MS and my Faith


Last month was the 20th anniversary of my diagnosis of multiple sclerosis.

I remember sitting on the edge of my bed in the hospital and thinking that at least now I knew what it was.  I was in an unusual situation because since I am adopted, I have no family health history.  So, I had no clues as to what the symptoms might have been.  At the time of diagnosis, I was the single parent of two young girls, who were three years old and 20 months old.

I think that for most people, that would have been a very frightening time.  I have always believed, though, that God never gives you more than you can handle.  Looking back on the diagnosis, though, I knew then, as I know now, you just need to have a great attitude and keep going.  That may seem rather smug to some, but having worked for many years with the MS Society, I can confirm that it is the best thing to do.

Now, I will say that despite, my MS, I have been very blessed.  I am still upright.  There have been rough times, but so far, I have only needed either a walker or cane to help me to get around.  I have some memory difficulties, so I compensate with reminder notes.  Every symptom, at least so far, there has been a compensating control for.  Can you tell I work in IT compliance—always the logical one!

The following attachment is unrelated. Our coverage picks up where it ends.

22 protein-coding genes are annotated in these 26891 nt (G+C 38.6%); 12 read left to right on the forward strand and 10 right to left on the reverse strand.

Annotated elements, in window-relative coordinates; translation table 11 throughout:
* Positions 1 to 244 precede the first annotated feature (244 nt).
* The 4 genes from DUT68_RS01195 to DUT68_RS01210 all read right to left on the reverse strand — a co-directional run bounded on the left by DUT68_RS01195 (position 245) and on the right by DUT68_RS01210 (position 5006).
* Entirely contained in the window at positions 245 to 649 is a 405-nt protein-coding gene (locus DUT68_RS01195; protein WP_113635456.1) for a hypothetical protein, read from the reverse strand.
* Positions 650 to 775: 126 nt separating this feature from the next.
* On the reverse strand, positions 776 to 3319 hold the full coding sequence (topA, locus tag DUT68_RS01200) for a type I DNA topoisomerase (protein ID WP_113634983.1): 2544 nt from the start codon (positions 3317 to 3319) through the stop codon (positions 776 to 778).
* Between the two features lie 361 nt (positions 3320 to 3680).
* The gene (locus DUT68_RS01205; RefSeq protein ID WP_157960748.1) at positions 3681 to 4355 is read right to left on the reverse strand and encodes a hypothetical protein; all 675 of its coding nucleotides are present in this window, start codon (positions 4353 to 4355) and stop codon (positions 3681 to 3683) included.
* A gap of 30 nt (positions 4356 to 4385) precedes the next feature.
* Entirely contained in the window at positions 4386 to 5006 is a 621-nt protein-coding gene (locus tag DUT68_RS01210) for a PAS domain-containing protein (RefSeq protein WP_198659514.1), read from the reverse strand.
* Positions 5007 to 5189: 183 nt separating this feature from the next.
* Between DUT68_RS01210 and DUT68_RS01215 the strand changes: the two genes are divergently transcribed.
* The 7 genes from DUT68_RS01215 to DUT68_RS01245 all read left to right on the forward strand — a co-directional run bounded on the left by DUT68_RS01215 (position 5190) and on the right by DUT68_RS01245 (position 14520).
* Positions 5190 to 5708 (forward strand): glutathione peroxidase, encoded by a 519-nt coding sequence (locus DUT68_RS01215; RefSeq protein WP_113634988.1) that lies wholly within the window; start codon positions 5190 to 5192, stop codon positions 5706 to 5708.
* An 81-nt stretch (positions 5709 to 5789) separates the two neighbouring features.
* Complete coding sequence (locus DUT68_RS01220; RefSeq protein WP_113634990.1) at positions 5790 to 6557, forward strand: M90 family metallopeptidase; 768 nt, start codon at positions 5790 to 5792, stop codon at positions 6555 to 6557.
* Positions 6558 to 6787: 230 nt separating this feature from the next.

Compensating controls have had to include three months off work to recover from a five relapse year, injecting Copaxone for 15 years, constant reminder notes, Poise pads for bladder difficulties, assistance with dressing in the morning, and planning my activities, so that I don’t get too tired.  It is all doable stuff to keep me going.

So, in the last 20 years, I raised my kids on my own, managed to continue to work full-time so that I can actually retire soon and fit in courses on teaching adults and writing for children and actually writing for children.  All of that, living with MS and, of course, my faith that God will always help me to manage.

My MS became secondary progressive about seven years or so ago.  But again, I am blessed with a very slow progression that means I shouldn’t need a wheelchair for quite a few years yet.


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